My company works with Raspberry Pis, where all data (OS, our software, etc) is stored on an SD card. We configure these devices (load our software on them), and send them out into the field (an environment we don't control). These Pis have sensitive data on them, and the fear is that someone in the field will take the Pi, and get access to this sensitive data.

The obvious solution of not storing sensitive data on the SD card, but rather streaming it over a secure network won't work for us - the Pi won't always have access to internet, or any other kind of network.

The other obvious solution is to encrypt the partition where the data is stored, but that is proving to be a challenge. The Pi needs to be able to access this sensitive data as it runs, which means no matter what type of encryption we use, the Pi needs to be able to decrypt the encrypted partition at boot. This implies that it needs to have some sort of decryption key that is stored on a non-encrypted partition, which is inherently flawed. An attacker can easily gain access to the key, and use it to decrypt the encrypted partition.

There are hardware solutions, like the Zymkey, that promise to address this. We tried that, and it took me just over 5 minutes to break into an encrypted root partition that used the Zymkey as its key. The problem is that even though you can encrypt the root partition, you can't encrypt the boot partition, which stores the kernel, and the files that pass args to the kernel at boot. This lets an attacker modify these bootloader files, asking the kernel to start a shell at boot for example, giving the attacker full access to the encrypted root partition.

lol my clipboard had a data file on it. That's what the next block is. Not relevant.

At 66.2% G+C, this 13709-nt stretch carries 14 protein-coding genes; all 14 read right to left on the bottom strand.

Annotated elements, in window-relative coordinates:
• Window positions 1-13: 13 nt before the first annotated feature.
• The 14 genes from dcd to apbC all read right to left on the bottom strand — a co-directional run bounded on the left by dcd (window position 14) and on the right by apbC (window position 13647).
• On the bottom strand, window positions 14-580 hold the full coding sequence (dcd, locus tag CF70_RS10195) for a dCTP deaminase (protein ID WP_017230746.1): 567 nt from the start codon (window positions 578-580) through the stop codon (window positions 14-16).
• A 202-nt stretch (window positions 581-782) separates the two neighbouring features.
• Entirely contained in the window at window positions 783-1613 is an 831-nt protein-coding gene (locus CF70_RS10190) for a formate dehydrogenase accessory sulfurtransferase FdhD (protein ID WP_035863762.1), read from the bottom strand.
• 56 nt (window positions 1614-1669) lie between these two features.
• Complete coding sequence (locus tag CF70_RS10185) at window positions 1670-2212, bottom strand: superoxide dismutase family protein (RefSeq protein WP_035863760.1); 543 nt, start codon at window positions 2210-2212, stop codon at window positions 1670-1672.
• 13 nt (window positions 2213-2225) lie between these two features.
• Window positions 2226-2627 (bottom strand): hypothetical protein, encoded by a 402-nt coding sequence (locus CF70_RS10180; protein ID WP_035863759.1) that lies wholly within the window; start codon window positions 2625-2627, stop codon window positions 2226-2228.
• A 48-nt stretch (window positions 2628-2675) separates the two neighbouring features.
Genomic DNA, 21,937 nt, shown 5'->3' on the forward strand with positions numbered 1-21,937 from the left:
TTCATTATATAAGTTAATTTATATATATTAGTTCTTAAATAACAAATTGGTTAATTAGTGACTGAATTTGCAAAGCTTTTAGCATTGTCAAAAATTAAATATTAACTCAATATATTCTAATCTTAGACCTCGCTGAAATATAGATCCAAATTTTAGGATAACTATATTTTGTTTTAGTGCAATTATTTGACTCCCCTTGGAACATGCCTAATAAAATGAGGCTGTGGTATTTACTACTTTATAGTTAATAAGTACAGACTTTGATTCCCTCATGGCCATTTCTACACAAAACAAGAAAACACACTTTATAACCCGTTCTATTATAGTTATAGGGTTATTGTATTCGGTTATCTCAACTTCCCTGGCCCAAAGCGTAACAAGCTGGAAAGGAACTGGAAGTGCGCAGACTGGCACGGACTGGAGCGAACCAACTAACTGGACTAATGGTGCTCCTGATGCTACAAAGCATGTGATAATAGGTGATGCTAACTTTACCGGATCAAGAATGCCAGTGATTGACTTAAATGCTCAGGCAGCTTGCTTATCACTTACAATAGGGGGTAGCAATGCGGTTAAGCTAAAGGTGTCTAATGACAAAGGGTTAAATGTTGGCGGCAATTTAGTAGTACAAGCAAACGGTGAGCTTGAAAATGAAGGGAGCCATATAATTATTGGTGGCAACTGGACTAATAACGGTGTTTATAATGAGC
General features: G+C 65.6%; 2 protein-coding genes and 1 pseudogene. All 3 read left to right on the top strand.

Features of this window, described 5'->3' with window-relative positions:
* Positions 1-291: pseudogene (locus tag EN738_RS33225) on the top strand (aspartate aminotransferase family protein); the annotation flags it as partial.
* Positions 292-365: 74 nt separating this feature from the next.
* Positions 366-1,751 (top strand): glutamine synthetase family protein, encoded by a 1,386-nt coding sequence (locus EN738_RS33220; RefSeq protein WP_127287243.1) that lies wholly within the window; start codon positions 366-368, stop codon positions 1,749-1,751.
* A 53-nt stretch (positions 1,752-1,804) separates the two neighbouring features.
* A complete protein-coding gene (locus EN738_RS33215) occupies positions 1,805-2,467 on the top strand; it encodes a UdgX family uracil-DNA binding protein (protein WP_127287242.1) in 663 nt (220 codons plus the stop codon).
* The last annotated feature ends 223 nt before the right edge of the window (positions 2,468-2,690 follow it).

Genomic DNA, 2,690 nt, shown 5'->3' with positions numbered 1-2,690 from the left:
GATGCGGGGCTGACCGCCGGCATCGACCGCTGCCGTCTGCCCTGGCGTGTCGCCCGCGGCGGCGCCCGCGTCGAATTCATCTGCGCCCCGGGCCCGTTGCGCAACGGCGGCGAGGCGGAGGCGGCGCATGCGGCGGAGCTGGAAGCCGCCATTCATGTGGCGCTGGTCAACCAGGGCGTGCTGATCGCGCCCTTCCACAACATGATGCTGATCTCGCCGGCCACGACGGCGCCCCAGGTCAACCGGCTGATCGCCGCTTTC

Even if we were to compile our own custom kernel that didn't accept any args, preventing boot args that give an attacker shell, this custom kernel would be stored on the /boot partition that the attacker has access to. Nothing would stop them from just replacing our custom kernel with a generic one.

I know you can hack together some hardware solutions, where you glue the SD card, and/or put the Pi in a box that's rigged with booby traps, where if someone tries to open the box, it will delete the encryption key, and unmount the encrypted partition (or reboot). Those are all relatively easy to bypass, and are hacky at best.

So my question is this: Is it conceptually even possible to encrypt either the entire root partition, or just some data partition where sensitive files can be stored, so that if an attacker gets their hands on the SD card, they won't be able to get their hands on the files themselves? Linux still needs to be able to decrypt and use these files as it runs.

  • 1
    It sounds like you might need to rethink the choice of platform... I’m not sure Pis are really appropriate if you want to secure the payload. Commented Jul 20, 2021 at 18:24
  • @StephenKitt For better or worse, a Pi is what we have to work with. It has plenty of horsepower for what we need, and the price per unit is great. We just need to secure it somehow
    – John
    Commented Jul 20, 2021 at 20:36
  • it's possible to solve the kernel args part of the problem. Some bootloaders can be configured to require a password to override the configured args. e.g. if your RPis use grub as the boot-loader, you can do this (should be easily doable on an rpi 3 or 4, harder on older versions). However, as with the encryption key, that's just another password that can be read by anyone who has root or physical access to the machine (or just reconfigure it so that it doesn't require a password).